Enforced Disappearance of Milan Nepali in May 1999

12.02.2016 ( Last modified: 27.02.2017 )

The Case

In May 2012, TRIAL submitted an individual communication to the United Nations Human Rights Committee regarding the enforced disappearance of Mr. Milan Nepali in May 1999. In this communication, TRIAL also represents the victim’s wife, Mrs. Sabita Basnet.

At the time of his arbitrary arrest and subsequent disappearance, Mr. Nepali was working as a journalist for a left-wing (Maoist) daily newspaper, Janadesh in Kathmandu, Nepal. Mr. Nepali was an active member of the Communist Party of Nepal – Maoist (CPN-M) and participated regularly in party activities.

At approximately 13h on 21 May 1999, Mrs. Basnet witnessed six or seven unarmed policemen – half of them in uniform, half in civilian dress – approach her husband, Mr. Nepali in Sundhara, near Telbahal, Kathmandu and inform him that he had to come with them for questioning. Mr. Nepali was not accused of any offence at the time of his arrest. He was not handcuffed, and walked without resistance with the policemen to a nearby civilian mini-van. Mr. Nepali was then told by the policemen to get in the mini-van and driven away to an unknown destination.

The family of Mr. Milan Nepali took a number of steps to try and locate him following his arrest. On 22 May 1999, Mrs. Basnet went to every police station and sub-station in Kathmandu in search for her husband. She continued to do this until 4 June 1999, when she received an anonymous phone call informing her that Mr. Nepali was being held in the Police headquarters, Naxal, Kathmandu.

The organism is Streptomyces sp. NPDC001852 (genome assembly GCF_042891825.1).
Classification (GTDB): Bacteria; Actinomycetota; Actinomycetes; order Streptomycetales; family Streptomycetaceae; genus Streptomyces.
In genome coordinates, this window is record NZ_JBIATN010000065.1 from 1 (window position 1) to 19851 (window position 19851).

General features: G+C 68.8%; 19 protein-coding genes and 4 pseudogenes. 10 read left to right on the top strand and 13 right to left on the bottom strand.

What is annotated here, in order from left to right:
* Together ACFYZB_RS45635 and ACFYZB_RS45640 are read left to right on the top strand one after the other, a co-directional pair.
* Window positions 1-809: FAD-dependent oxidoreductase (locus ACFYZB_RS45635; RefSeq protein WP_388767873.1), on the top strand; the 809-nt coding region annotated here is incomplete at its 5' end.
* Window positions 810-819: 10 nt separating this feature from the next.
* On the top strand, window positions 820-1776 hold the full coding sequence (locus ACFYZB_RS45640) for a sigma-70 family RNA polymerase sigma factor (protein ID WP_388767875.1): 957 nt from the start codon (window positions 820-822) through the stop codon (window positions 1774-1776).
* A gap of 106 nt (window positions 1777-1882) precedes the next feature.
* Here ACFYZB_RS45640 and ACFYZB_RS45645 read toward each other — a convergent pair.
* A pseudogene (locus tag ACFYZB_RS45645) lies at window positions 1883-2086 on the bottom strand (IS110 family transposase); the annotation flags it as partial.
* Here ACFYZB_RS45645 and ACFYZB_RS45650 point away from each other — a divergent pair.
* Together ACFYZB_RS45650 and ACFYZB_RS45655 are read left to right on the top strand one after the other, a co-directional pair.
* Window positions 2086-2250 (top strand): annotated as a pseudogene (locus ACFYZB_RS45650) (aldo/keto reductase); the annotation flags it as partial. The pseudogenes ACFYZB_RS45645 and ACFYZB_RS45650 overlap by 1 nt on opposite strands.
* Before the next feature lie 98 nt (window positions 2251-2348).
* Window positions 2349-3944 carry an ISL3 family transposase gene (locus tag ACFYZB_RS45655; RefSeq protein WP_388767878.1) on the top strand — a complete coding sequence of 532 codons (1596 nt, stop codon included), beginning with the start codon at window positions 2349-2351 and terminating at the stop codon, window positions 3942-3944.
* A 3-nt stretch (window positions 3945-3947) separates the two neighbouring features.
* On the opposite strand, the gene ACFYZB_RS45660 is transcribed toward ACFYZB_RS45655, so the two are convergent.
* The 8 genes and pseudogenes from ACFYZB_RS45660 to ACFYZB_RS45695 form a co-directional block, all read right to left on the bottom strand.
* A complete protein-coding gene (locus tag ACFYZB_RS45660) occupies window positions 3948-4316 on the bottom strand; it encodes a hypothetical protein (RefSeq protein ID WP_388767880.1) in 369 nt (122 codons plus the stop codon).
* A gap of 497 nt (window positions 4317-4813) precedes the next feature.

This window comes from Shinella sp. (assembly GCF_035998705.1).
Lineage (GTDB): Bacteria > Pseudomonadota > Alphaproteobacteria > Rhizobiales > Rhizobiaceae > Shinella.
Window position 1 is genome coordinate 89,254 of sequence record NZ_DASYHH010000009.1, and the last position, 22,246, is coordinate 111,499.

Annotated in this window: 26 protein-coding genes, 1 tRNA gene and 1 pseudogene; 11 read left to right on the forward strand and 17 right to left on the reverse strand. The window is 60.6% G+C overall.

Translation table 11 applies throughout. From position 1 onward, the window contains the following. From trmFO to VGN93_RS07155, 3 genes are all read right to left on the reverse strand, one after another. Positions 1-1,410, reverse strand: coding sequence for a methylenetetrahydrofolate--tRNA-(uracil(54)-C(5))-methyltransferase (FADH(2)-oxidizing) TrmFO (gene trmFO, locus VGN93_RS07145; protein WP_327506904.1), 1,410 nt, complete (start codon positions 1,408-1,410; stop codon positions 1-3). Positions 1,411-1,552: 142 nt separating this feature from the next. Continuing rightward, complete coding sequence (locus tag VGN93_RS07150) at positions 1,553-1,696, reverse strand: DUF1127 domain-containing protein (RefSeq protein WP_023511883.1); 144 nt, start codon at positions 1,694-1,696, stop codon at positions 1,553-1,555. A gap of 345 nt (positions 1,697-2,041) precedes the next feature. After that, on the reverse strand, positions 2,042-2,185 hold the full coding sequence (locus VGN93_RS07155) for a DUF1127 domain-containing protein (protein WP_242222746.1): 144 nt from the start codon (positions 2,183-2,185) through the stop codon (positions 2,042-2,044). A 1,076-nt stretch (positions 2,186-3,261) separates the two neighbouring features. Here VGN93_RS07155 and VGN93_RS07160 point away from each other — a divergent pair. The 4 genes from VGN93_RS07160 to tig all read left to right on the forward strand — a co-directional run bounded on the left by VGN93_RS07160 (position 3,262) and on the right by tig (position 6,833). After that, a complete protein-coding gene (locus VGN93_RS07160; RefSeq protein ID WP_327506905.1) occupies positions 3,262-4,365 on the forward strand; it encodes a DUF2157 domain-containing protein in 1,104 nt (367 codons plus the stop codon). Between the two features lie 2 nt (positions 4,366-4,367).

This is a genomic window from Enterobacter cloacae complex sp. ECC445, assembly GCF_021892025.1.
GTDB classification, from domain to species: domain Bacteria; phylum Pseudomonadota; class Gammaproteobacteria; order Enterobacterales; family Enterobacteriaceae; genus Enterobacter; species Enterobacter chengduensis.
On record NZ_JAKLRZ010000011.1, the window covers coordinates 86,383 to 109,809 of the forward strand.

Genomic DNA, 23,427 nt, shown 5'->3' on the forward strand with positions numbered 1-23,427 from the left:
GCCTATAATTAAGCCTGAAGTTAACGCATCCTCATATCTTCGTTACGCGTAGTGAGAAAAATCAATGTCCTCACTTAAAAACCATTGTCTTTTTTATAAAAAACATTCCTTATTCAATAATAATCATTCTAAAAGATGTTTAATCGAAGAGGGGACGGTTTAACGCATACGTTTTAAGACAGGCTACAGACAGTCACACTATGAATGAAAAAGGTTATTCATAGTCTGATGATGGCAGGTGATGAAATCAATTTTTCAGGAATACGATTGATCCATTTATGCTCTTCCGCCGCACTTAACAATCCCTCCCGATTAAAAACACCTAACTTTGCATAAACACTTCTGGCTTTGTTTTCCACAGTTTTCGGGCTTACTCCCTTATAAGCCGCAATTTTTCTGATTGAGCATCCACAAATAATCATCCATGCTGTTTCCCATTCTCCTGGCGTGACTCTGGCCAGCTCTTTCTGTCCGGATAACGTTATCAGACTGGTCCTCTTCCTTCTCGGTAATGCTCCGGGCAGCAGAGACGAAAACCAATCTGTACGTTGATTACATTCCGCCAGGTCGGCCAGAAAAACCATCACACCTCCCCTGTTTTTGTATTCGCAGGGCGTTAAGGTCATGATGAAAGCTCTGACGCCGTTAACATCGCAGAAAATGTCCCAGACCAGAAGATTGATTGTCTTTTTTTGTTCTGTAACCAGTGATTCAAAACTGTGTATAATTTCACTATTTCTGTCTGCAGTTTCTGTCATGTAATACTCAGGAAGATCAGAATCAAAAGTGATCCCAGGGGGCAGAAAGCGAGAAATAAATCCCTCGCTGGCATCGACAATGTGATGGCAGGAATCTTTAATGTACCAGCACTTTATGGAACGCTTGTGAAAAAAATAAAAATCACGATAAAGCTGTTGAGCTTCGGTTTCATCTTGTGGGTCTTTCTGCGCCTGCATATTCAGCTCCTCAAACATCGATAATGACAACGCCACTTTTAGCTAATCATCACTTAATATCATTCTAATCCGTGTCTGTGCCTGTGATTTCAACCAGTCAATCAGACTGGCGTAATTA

The following day, on 5 June 1999, Mrs. Basnet went to the Police headquarters in Naxal and asked to see her husband. The police refused her request but allowed Mrs. Basnet to hand over some clean clothes for Mr. Nepali. On 10 June 1999, Mrs. Basnet and her friend visited the Police headquarters again in order to hand over some more clean clothes for Mr. Nepali. After the exchange of clothes had taken place, Mrs. Basnet and her friend walked to a nearby raised piece of land as its increased elevation enabled them to see into the inner compound of the Police headquarters. It was from this raised piece of land, at approximately 0800 hrs, that both Mrs. Basnet and her friend saw Mr. Nepali for approximately two minutes as he was taken to and from the toilet by a single policeman. Mr. Nepali was reportedly handcuffed, but looked in fairly good physical condition. Mrs. Basnet shouted out to try and get her husband’s attention, but she was too far away and he did not hear. The above sighting of Mr. Nepali inside the Police headquarters in Naxal, Kathmandu on 10 June 1999 was the last time that Mr. Nepali was reportedly seen, alive or dead, following his arrest from Sundhara, near Telbahal, Kathmandu on 21 May 1999.

On 26 May 1999, a friend of Mr. Nepali, Mr. Ashok Maharjan, filed a habeas corpus writ before the Supreme Court. The Supreme Court quashed the writ on 12 July 1999 on the grounds that the whereabouts of Mr. Nepali could not be established thereby rendering the habeas corpus writ inapplicable. On 17 August 1999, Mrs. Basnet filed a habeas corpus writ herself before the Supreme Court. The Supreme Court quashed this writ on 5 July 2000 similarly reasoning that since Mr. Nepali’s whereabouts could not be established, the habeas corpus writ was once again inapplicable.